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Reseccion Pulmonar en Hemoptisis Severa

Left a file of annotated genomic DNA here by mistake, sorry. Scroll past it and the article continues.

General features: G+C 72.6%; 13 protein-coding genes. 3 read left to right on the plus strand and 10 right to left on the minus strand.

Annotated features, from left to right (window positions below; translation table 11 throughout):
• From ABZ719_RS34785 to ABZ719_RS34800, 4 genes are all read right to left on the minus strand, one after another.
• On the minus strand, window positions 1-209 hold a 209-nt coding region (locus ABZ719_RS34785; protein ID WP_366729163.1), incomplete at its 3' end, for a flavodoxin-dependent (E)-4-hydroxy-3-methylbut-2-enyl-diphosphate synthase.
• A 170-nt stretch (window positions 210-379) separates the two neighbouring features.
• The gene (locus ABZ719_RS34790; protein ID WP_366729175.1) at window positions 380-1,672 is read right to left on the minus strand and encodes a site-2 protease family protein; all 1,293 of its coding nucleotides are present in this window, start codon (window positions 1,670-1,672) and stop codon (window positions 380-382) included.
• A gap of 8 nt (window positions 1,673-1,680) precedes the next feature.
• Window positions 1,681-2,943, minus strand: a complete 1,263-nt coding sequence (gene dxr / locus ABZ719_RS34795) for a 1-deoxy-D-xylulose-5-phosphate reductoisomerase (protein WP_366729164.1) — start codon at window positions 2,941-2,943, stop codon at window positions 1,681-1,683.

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  ORIGINAL ARTICLES: GENERAL THORACICGENERAL THORACIC SURGERY: The Annals of Thoracic Surgery  CME Program is located online at http://cme.ctsnetjournals.org.To take the CME activity related to this article, you must have either an STS member or anindividual non-member subscription to the journal. Surgical Lung Resection for Severe Hemoptysis Claire Andréjak,  MD,  Antoine Parrot,  MD,  Bernard Bazelly,  MD, Pierre Yves Ancel,  MD,  Michel Djibré,  MD,  Antoine Khalil,  MD, Dominique Grunenwald,  MD,  and Muriel Fartoukh,  MD Respiratory and Critical Care, Thoracic Surgery, and Radiology Department, Tenon Hospital, Assistance Publique - Hôpitaux deParis and Pierre et Marie Curie University and INSERM U 149, Paris, France Background.  The role of surgical lung resection in themanagement of severe hemoptysis has evolved afteradvances in interventional radiology. We sought to de-scribe the indications for surgical lung resection in suchpatients and to identify predictive factors of postopera-tive complications.  Methods.  This study is a retrospective analysis (May1995 to July 2006) of consecutive patients referred to theintensive care unit of a tertiary hospital for severe he-moptysis who underwent surgical lung resection. Results.  Among 813 patients referred for severe he-moptysis, 111 underwent surgical lung resection. Inter-ventional radiology had been first attempted in 87 pa-tients (78%); 68 underwent surgery because of a failedprocedure (n  28) or bleeding persistence or recurrencewithin 72 hours despite a completed procedure (n  40);19 patients underwent surgery after bleeding control.The remaining 24 patients (22%) were directly referred tothe surgeon (5 for emergency surgery). Overall, surgerywas performed in emergency (n    48), scheduled afterbleeding control (n  48), or planned after discharge (n  15). The main indications for surgery were mycetoma,cancer, bronchiectasis, and active tuberculosis. Surgeryformycetoma(oddsratio,9.4;95%confidenceinterval,2.8to 32), emergency surgery (odds ratio, 5.3; 95% confidenceinterval, 1.8 to 16), and pneumonectomy (odds ratio, 4.7;95% confidence interval, 1.2 to 18) independently pre-dicted complications. Fifteen patients died in the inten-sive care unit, of whom 14 underwent emergency sur-gery. Chronic alcoholism (odds ratio, 4.6; 95% confidenceinterval, 1.1 to 19), the need for mechanical ventilation orvasoactive drugs on admission (odds ratio, 8.2; 95%confidence interval, 1.9 to 35), and blood transfusionbefore surgery (odds ratio, 8; 95% confidence interval, 1.5to 42) predicted mortality. Conclusions.  Attempting at controlling bleeding withfirst-line nonsurgical approaches appears necessary tooptimize the operative conditions and improve outcomeof patients with severe hemoptysis.(Ann Thorac Surg 2009;88:1556–65)© 2009 by The Society of Thoracic Surgeons S evere hemoptysis (SH) is a life-threatening conditionassociated with a high mortality rate in the absenceof adequate treatment. Until two decades ago, surgicallung resection was considered as the treatment of choicefor SH in patients with adequate pulmonary function,with the only alternative being general supportive care[1, 2]. Surgical lung resection for SH was also reputed tobe associated with high morbidity and mortality, espe-cially when performed during active bleeding [3–6]. The management of SH has largely evolved since the firstreports of successful bronchial artery embolization (BAE)[7] , now considered as first-line therapy [8, 9]. Further- more, more advanced and promising interventional radiol-ogy procedures have been recently developed such aspulmonary angiography with vasoocclusion [10]. However, no controlled study has compared the medical (includinginterventional radiology) versus the surgical approach inthe initial management of SH. Even if BAE, and moregenerally interventional radiology, has become widelyused, a subset of patients with SH still requires surgicallung resection at the early stage of their management.In this study, we analyze a series of consecutive patientswith SH referred to a single intensive care unit (ICU) withan affiliated step-down unit (respectively, 10 and 6 beds)who underwent surgical lung resection. These patientswere selected from a large cohort of 813 patients referred toour unit for SH. Our aims were (1) to identify factorsassociated with surgery among patients with SH; (2) todescribe the clinical epidemiology of patients referred tosurgery and the conditions in which surgery was per-formed; and (3) to identify factors associated with postop-erative complications and ICU mortality, accounting forwhether bleeding was controlled or not at time of surgery.The study was conducted in accordance with French law,which does not require approval of an institutional review Accepted for publication June 4, 2009.Address correspondence to Dr Fartoukh, Hôpital Tenon, AssistancePublique, Hôpitaux de Paris, 04 rue de la Chine, Paris, 75020, France;e-mail: muriel.fartoukh@tnn.aphp.fr. © 2009 by The Society of Thoracic Surgeons 0003-4975/09/$36.00Published by Elsevier Inc doi:10.1016/j.athoracsur.2009.06.011  G E  N E  R A L  T  H O R A C I   C  board or individual patients’ consent for such retrospectiveanalysis of medical records. Patients and Methods  Patients The study was conducted during an 11-year period (May1995 to July 2006) at Tenon Hospital, a tertiary universityhospital and referral center for hemoptysis in Paris,France. All consecutive patients admitted to our institu-tion with SH who underwent surgical lung resectionwere eligible. Patients with hemoptysis who underwent adiagnostic open lung biopsy were excluded. For eachpatient, baseline demographics, comorbid conditions,initial clinical presentation and vital signs, cause of hemoptysis, management, indications and conditions of surgery, ICU and hospital lengths of stay, and vital statusat discharge were recorded. Definitions SEVERITY OF HEMOPTYSIS.  One of the following conditionsdefined SH: (1) a cumulative amount of bleeding on admis-sionofatleast200mLwithinthepreceding72hoursincaseof normal or nearly normal lung function, (2) acute respi-ratory failure, (3) use of intravenous vasoconstrictive agent(terlipressin), and (4) need for blood transfusions. Thecumulative amount of bleeding was assessed from theonset of bleeding until the first hours of admission to ourunit using the following scale: a spoonful (5 mL), a smallfilled glass (100 mL), and a large filled glass (200 mL). Acuterespiratory failure was defined as room air oxygen satura-tion less than 90% or a respiratory rate greater than 25breaths/min, and the requirement for high-flow oxygen ormechanical ventilation. CAUSE OF HEMOPTYSIS.  The cause of hemoptysis was diag-nosed on the combination of detailed medical history,physical examination, chest roentgenograph, fiberopticbronchoscopy, computed tomography scan, microbio-logic results if performed, and pathologic examination of lung tissue resected.  Management  The main objective of the initial management was tocontrol the bleeding to prevent asphyxiation. The pa-tients received general supportive care in a uniform way,as described elsewhere [11]. The severity of bleeding was assessed on the need for administration of local orsystemic vasopressors (terlipressin), mechanical ventila-tion, or blood transfusions or vasoactive drugs (epineph-rine, norepinephrine) to control hypotension, before re-ferral or within the first 24 hours of ICU admission.Intrabronchial procedures used in an attempt to controlthe bleeding combined the bronchoscopic topical tech-niques (blood aspiration, local instillation of cold salinelavage and of vasopressors if needed), the bronchoscopicplacement of a balloon, the administration of intravenousterlipressin, and the use of a double-lumen endotrachealtube or a selective intubation.A bronchial arteriography was first attempted for BAEin combination with general supportive care. In case of an unstable catheter or dangerous collaterals, a superse-lective catheterization was performed using a microcath-eter, as recommended [12]. A pulmonary angiography, if  possible associated with pulmonary vasoocclusion, wasperformed alone in patients with hemoptysis suspectedof a pulmonary arterial mechanism, or in association withBAE in patients with persistent or recurrent bleeding.Failure of attempted bronchial arteriography refers to thepersistence of bleeding in the following situations: nosystemic hypervascularization, inability to cannulate thevessel, or instability of the catheter tip despite superse-lective catheterization. Failure of the attempted pulmo-nary angiography refers to the lack of demonstration of apulmonary arterial source for hemoptysis. Failure of completed bronchial arteriography (or pulmonary an-giography) refers to the persistence or the recurrence of bleeding despite embolization (or vasoocclusion).The timing of surgery was defined as emergency sur-gery, scheduled, or planned. Emergency surgical resec-tion was performed during active and uncontrolledbleeding. When performed after control of bleeding,surgery was either scheduled during the same hospital-ization, or secondarily planned (within 6 months of discharge), because of an expected high risk of recur-rence of bleeding. Outcome Intraoperative complications included the followingevents occurring during surgery: acute hemorrhagic ane-mia (defined as the need for blood products transfusion),shock (defined as the need for intravenous infusion of vasopressors such as epinephrine or norepinephrine),and death.Postoperative complications were defined as complica-tions occurring 24 hours or more after surgery andincluded (1) the need for mechanical ventilation; (2) theneed for blood products transfusion; (3) the need forinfusion of vasopressor drugs (epinephrine, norepineph-rine) to maintain hemodynamic stability; (4) the occur-rence of a bronchopleural fistula, a pneumonia or anyextrapulmonary hospital-acquired infection; and (5)death.Intensive care unit and hospital lengths of stay andvital status at discharge were recorded. The follow-upwas conducted during a visit in our institution or by atelephone interview after discharge. Statistical Analysis Our study first aimed at analyzing the factors associatedwith performing surgical lung resection and describing theclinical epidemiology of patients with SH who underwentsurgery. The patients’ demographics and clinical variableswereanalyzed,usingusualdescriptivestatistics.Resultsareexpressed as mean    standard deviation (range), unlessotherwise stated. The Mann-Whitney  U   test was used forquantitative variables and the  2 test or Fisher’s exact testfornominalvariables.Aprobabilityvaluelessthan0.05wasconsidered statistically significant.Second, we identified predictive factors of postopera-tive complications and of ICU mortality by performing1557 Ann Thorac Surg ANDRÉJAK ET AL2009;88:1556–65 SURGICAL LUNG RESECTION FOR HEMOPTYSIS      G     E     N     E     R     A     L     T     H     O     R     A     C     I     C  multivariate analyses using a stepwise backward logisticregression. The number of events per variable entered inthe final multivariate model averaged a ratio of 10 toavoid overfitting, as recommended [13]. The simplified acute physiology score (SAPS II) was not entered in bothmultivariate analyses, because it encompassed numerousvariables used to define organ failures that overlappedwith other variables considered in the models. Table 1. Characteristics of 779 Patients With Hemoptysis, Contrasting Medical and Surgical Patients CharacteristicSurgical Population(n  111)Medical Population(n  668)  p  ValueAge (y), mean  SD (range) 50  14 (16–79) 55  18 (16–92) 0.003Males, n (%) 82 (74) 488 (73) NSPast history of hemoptysis, n (%) 48 (43) 201 (30) 0.01Cumulated volume of blood on admission (mL), mean  SD (range) 280  220 (10–1000) 210  190 (10–1200)   0.001Cumulated volume of blood  200 mL on admission, n (%) 66 (62) 284 (44)   0.001Mechanical ventilation on admission, n (%) 17 (15) 40 (6) 0.001 Vasoactive drugs on admission, n (%) 14 (13) 13 (2)   0.001Failed first-line interventional radiology, n (%) 68/87 (78) 119/452 (26)   0.001Cause of hemoptysis, n (%) a Mycetoma 28 (25) 17 (3)   0.001Cancer 24 (22) 80 (13) 0.02Bronchiectasis 21 (19) 242 (38)   0.001Cryptogenic 12 (11) 105 (17) 0.2Active tuberculosis 8 (7) 94 (15) 0.04Pneumonia 6 (5) 19 (3) 0.3Pulmonary arterial aneurysm 4 (4) 3 (1) 0.035Others 10 (9) 82 (13) 0.3 a Mycetoma and active tuberculosis were both evidenced on pathologic examination of the lung resection in 2 surgical patients. Two causes wereidentified in 12 medical patients.SD  standard deviation. Table 2. Clinical Characteristics of the Surgical Population a CharacteristicSurgical Population(n  111)Emergency SurgicalResection (n  48)Scheduled SurgicalResection (n  48)Planned SurgicalResection (n  15)Age (y), mean  SD (range) 50  14 (16–79) 49  14 (19–76) 50  12 (21–70) 53  17 (16–79)Males, n (%) 82 (74) 39 (81) 32 (67) 11 (73)Cumulated volume of blood on admission(mL), mean  SD (range)275  223 (10–1000) 310  240 (40–1000) 260  190 (30–800) 230  290 (10–1000)Tobacco use, n (%) 67 (60) 26 (54) 30 (63) 11 (73)Chronic alcoholism, n (%) 37 (33) 19 (40) 16 (33) 2 (13)Comorbid conditions, n (%)Extrapulmonary, n (%) 56 (50) 31 (65) 16 (33) 9 (60)Cardiovascular 20 (18) 9 (19) 5 (10) 6 (40)Cancer (except lung) 16 (14) 7 (15) 7 (15) 2 (13)Hepatic disease 7 (6) 6 (13) 0 1 (7)HIV 4 (4) 3 (6) 1 (2) 0Others 9 (8) 6 (13) 3 (6) 0Pulmonary, n (%)Tuberculosis 65 (59) 24 (50) 32 (67) 9 (60)Chronic 33 (30) 14 (29) 16 (33) 3 (20)bronchitis/COPD 15 (14) 4 (8) 8 (17) 3 (20)Bronchiectasis 6 (5) 1 (2) 3 (6) 2 (13)Cancer 5 (5) 2 (4) 2 (4) 1 (7)Others 6 (5) 3 (6) 3 (6) 0 a Results are expressed as mean  SD (range), unless otherwise stated.COPD  chronic obstructive pulmonary disease; HIV  human immunodeficiency virus; SD  standard deviation. 1558  ANDRÉJAK ET AL Ann Thorac SurgSURGICAL LUNG RESECTION FOR HEMOPTYSIS 2009;88:1556–65  G E  N E  R A L  T  H O R A C I   C  Univariate analysis first assessed the association be-tween each variable and postoperative complications. Variables selected by univariate analysis (  p    0.2) andthose considered clinically relevant (tobacco exposure,mechanical ventilation or vasoactive drugs on admission,blood transfusion, cause of hemoptysis, conditions of surgery, and surgical procedure) were entered in a logis-tic regression model to identify the predictors of postop-erative complications. For the analysis of ICU mortality,clinically relevant variables (chronic alcoholism, mechan-ical ventilation or vasoactive drugs on admission, andblood transfusion) selected by univariate analysis wereentered in a logistic regression model to identify predic-tors of ICU mortality. Emergency surgery was not en-tered in this model, because most patients (n  14 of 15;93%) who died in the ICU had undergone emergencysurgical resection. The results are reported using oddsratio (OR) and corresponding 95% confidence intervals(CI). All statistical analyses were performed on a per-sonal computer using the Statview software (SAS Insti-tute, Cary, NC). Results During the 11-year study period, 813 consecutive patientswere referred to our unit for SH, of whom 116 (14%)underwent a surgical lung resection. Five patients wereexcluded from the analysis (diagnostic surgical lungbiopsy, n  2; surgery planned 6 months after the initialepisode of hemoptysis, n  2; and surgery performed atanother center, n    1). Overall, 111 patients undergoingsurgical resection for SH in our center were analyzed.Some of these patients have been described elsewhere[11, 14, 15]. Twenty-nine medical patients had missingdata and were excluded. The characteristics of patientsmanaged with general supportive care and interven-tional radiology only (n    668) or undergoing surgery(n  111) are shown in Table 1. Variables associated with performing surgery were related to the magnitude andconsequences of bleeding (volume of bleeding, mechan-ical ventilation, or shock), the noncontrol of bleedingusing general supportive care and interventional radiol-ogy, or an expected high risk of bleeding recurrencerelated to the cause or the mechanism of hemoptysis.Patients undergoing surgery (82 males) were aged 50  14 years. Most of them were referred from anotherhospital (n  74; 67%). The mean time between bleedingonset and referral to our unit was 3    5 days (mediantime, 1 day; Table 2). Forty-nine patients (44%) received intravenous terlipressin before referral (n    36), or dur-ing the first 24 hours of admission (n    13). Sixty-onepatients (55%) presented with acute respiratory failure,and 15 required mechanical ventilation within the first 24hours. Blood transfusions were administered to 21 pa-tients (19%) during the first 24 hours and overall to 40patients (36%) before surgery. Vasoactive drugs (epi-nephrine, norepinephrine) were administered to 14 pa-tients (13%) within the first 24 hours of ICU admission.Bronchoscopic techniques, combining blood aspirationand local instillation of cold saline solution, were per-formed in 57 patients (51%). Terlipressin or adrenalinewas bronchoscopically delivered in 47 patients (42%), anda balloon was placed in 6 (12%). The main indications forsurgery were mycetoma (25%), cancer (22%), bronchiec-tasis (19%), and tuberculosis (7%) (Table 1). Twenty-four patients (22%) were referred directly tothe surgeon for lung resection, ie, without first-lineattempt to undergo interventional radiology. The indica-tions for direct surgical referral included an expectedtechnically hazardous procedure of BAE (n  2), a recenthistory of massive bleeding treated with a completedprocedure of interventional radiology (n    5), involve-ment of the proximal region of a pulmonary artery (n  2), the associated need for a pathologic examination for Table 3. Details of Circumstances Leading to Surgical Lung Resection in 111 Patients  VariableEmergency SurgicalLung Resection(n  48)Scheduled SurgicalLung Resection(n  48)Planned SurgicalLung Resection(n  15)General supportive care alone, n (%)Failure 5 (10) 0 0Success 0 11 (23) 8 (53)First-line interventional radiology, n (%)Failure 16 (33) 6 (12.5) 1 (7)Success 0 4 (8) 1 (7)First-line completed interventional radiology, n (%)Failure 27 (56) 12 (25) 1 (7)Success 0 15 (31) 4 (27)Cumulative volume at surgical lung resection (mL) 700  440 (150–1800) 340  280 (30–1200) 290  340 (10–1100)Time of surgical lung resection after admission (days) 5  6 (0–22) 8.5  7 (1–27) 61  49 (8–178)Type of surgical lung resection, n (%)Pneumonectomy 11 (23) 8 (17) 2 (13)Lobectomy 30 (63) 36 (75) 12 (80)Segmentectomy 4 (8) 4 (8) 1 (7) 1559 Ann Thorac Surg ANDRÉJAK ET AL2009;88:1556–65 SURGICAL LUNG RESECTION FOR HEMOPTYSIS      G     E     N     E     R     A     L     T     H     O     R     A     C     I     C